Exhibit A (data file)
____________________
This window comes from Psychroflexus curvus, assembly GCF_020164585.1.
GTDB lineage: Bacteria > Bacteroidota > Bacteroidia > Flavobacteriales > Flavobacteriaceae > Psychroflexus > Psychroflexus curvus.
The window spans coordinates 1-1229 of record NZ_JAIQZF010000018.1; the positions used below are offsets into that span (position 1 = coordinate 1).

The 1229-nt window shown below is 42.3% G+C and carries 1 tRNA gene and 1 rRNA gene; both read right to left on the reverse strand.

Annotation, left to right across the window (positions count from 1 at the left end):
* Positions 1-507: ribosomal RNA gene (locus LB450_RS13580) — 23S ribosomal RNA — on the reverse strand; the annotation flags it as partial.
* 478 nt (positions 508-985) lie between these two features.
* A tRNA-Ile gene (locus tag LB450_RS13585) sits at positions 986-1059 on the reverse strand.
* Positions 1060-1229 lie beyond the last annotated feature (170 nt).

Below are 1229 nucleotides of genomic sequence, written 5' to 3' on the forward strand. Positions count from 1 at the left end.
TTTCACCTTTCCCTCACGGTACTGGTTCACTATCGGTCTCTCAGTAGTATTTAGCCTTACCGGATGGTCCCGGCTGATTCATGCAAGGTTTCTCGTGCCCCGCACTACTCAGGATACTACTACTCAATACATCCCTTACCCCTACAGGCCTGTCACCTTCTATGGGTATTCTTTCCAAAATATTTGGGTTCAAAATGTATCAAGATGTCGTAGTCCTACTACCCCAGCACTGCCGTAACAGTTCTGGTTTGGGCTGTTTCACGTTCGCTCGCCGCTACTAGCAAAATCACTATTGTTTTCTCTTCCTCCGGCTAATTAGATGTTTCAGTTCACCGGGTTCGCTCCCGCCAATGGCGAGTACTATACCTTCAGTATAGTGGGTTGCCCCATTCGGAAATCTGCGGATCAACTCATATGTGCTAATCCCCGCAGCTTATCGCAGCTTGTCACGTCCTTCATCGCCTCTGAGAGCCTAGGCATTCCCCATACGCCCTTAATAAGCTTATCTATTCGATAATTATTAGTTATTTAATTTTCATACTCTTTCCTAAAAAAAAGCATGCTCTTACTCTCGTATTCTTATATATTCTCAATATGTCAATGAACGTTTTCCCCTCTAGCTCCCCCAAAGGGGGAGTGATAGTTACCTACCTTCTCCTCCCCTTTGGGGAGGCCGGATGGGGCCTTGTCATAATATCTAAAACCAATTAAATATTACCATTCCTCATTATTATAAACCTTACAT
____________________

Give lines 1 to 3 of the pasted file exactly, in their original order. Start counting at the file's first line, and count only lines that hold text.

This window comes from Psychroflexus curvus, assembly GCF_020164585.1.
GTDB lineage: Bacteria > Bacteroidota > Bacteroidia > Flavobacteriales > Flavobacteriaceae > Psychroflexus > Psychroflexus curvus.
The window spans coordinates 1-1229 of record NZ_JAIQZF010000018.1; the positions used below are offsets into that span (position 1 = coordinate 1).